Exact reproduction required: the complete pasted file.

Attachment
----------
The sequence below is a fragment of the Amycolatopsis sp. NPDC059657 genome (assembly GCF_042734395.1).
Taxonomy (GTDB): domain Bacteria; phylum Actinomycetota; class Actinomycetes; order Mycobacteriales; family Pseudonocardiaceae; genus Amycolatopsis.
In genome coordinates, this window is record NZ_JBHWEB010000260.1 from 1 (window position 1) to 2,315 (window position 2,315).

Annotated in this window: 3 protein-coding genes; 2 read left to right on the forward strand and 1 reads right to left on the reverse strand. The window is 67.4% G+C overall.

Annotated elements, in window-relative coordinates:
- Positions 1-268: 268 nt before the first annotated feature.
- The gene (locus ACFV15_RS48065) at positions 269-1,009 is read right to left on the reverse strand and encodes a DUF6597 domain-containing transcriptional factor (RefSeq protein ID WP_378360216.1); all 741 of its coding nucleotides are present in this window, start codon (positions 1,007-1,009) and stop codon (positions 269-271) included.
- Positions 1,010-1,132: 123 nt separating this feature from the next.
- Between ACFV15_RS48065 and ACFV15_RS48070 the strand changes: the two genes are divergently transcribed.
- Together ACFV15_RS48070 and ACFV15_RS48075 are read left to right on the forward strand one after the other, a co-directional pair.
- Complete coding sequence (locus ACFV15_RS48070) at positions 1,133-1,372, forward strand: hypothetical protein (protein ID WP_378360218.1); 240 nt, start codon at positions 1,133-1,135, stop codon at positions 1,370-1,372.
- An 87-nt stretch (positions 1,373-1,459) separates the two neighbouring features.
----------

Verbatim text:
The sequence below is a fragment of the Amycolatopsis sp. NPDC059657 genome (assembly GCF_042734395.1).
Taxonomy (GTDB): domain Bacteria; phylum Actinomycetota; class Actinomycetes; order Mycobacteriales; family Pseudonocardiaceae; genus Amycolatopsis.
In genome coordinates, this window is record NZ_JBHWEB010000260.1 from 1 (window position 1) to 2,315 (window position 2,315).

Annotated in this window: 3 protein-coding genes; 2 read left to right on the forward strand and 1 reads right to left on the reverse strand. The window is 67.4% G+C overall.

Annotated elements, in window-relative coordinates:
- Positions 1-268: 268 nt before the first annotated feature.
- The gene (locus ACFV15_RS48065) at positions 269-1,009 is read right to left on the reverse strand and encodes a DUF6597 domain-containing transcriptional factor (RefSeq protein ID WP_378360216.1); all 741 of its coding nucleotides are present in this window, start codon (positions 1,007-1,009) and stop codon (positions 269-271) included.
- Positions 1,010-1,132: 123 nt separating this feature from the next.
- Between ACFV15_RS48065 and ACFV15_RS48070 the strand changes: the two genes are divergently transcribed.
- Together ACFV15_RS48070 and ACFV15_RS48075 are read left to right on the forward strand one after the other, a co-directional pair.
- Complete coding sequence (locus ACFV15_RS48070) at positions 1,133-1,372, forward strand: hypothetical protein (protein ID WP_378360218.1); 240 nt, start codon at positions 1,133-1,135, stop codon at positions 1,370-1,372.
- An 87-nt stretch (positions 1,373-1,459) separates the two neighbouring features.